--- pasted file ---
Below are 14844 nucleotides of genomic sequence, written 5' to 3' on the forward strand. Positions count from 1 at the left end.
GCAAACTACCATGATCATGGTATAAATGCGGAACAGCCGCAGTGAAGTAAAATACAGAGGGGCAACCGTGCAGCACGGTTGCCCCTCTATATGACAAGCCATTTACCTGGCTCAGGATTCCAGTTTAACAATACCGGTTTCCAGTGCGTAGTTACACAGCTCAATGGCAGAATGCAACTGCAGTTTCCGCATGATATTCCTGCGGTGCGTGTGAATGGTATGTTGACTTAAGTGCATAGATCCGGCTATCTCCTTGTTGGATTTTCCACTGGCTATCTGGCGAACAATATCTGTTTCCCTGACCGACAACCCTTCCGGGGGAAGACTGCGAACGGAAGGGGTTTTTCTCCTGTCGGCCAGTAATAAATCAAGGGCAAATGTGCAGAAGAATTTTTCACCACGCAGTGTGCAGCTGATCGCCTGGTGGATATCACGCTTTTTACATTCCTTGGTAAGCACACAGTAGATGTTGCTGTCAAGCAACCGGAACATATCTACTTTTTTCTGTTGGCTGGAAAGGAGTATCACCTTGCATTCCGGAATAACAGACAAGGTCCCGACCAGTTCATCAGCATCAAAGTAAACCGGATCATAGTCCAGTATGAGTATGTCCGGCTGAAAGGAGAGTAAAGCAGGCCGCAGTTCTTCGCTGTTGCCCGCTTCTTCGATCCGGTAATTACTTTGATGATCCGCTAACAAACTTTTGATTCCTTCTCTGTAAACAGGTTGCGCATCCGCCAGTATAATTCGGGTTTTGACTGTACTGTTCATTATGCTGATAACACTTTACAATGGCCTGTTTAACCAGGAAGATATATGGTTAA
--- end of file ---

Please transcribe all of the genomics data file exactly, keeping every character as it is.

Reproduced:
Below are 14844 nucleotides of genomic sequence, written 5' to 3' on the forward strand. Positions count from 1 at the left end.
GCAAACTACCATGATCATGGTATAAATGCGGAACAGCCGCAGTGAAGTAAAATACAGAGGGGCAACCGTGCAGCACGGTTGCCCCTCTATATGACAAGCCATTTACCTGGCTCAGGATTCCAGTTTAACAATACCGGTTTCCAGTGCGTAGTTACACAGCTCAATGGCAGAATGCAACTGCAGTTTCCGCATGATATTCCTGCGGTGCGTGTGAATGGTATGTTGACTTAAGTGCATAGATCCGGCTATCTCCTTGTTGGATTTTCCACTGGCTATCTGGCGAACAATATCTGTTTCCCTGACCGACAACCCTTCCGGGGGAAGACTGCGAACGGAAGGGGTTTTTCTCCTGTCGGCCAGTAATAAATCAAGGGCAAATGTGCAGAAGAATTTTTCACCACGCAGTGTGCAGCTGATCGCCTGGTGGATATCACGCTTTTTACATTCCTTGGTAAGCACACAGTAGATGTTGCTGTCAAGCAACCGGAACATATCTACTTTTTTCTGTTGGCTGGAAAGGAGTATCACCTTGCATTCCGGAATAACAGACAAGGTCCCGACCAGTTCATCAGCATCAAAGTAAACCGGATCATAGTCCAGTATGAGTATGTCCGGCTGAAAGGAGAGTAAAGCAGGCCGCAGTTCTTCGCTGTTGCCCGCTTCTTCGATCCGGTAATTACTTTGATGATCCGCTAACAAACTTTTGATTCCTTCTCTGTAAACAGGTTGCGCATCCGCCAGTATAATTCGGGTTTTGACTGTACTGTTCATTATGCTGATAACACTTTACAATGGCCTGTTTAACCAGGAAGATATATGGTTAA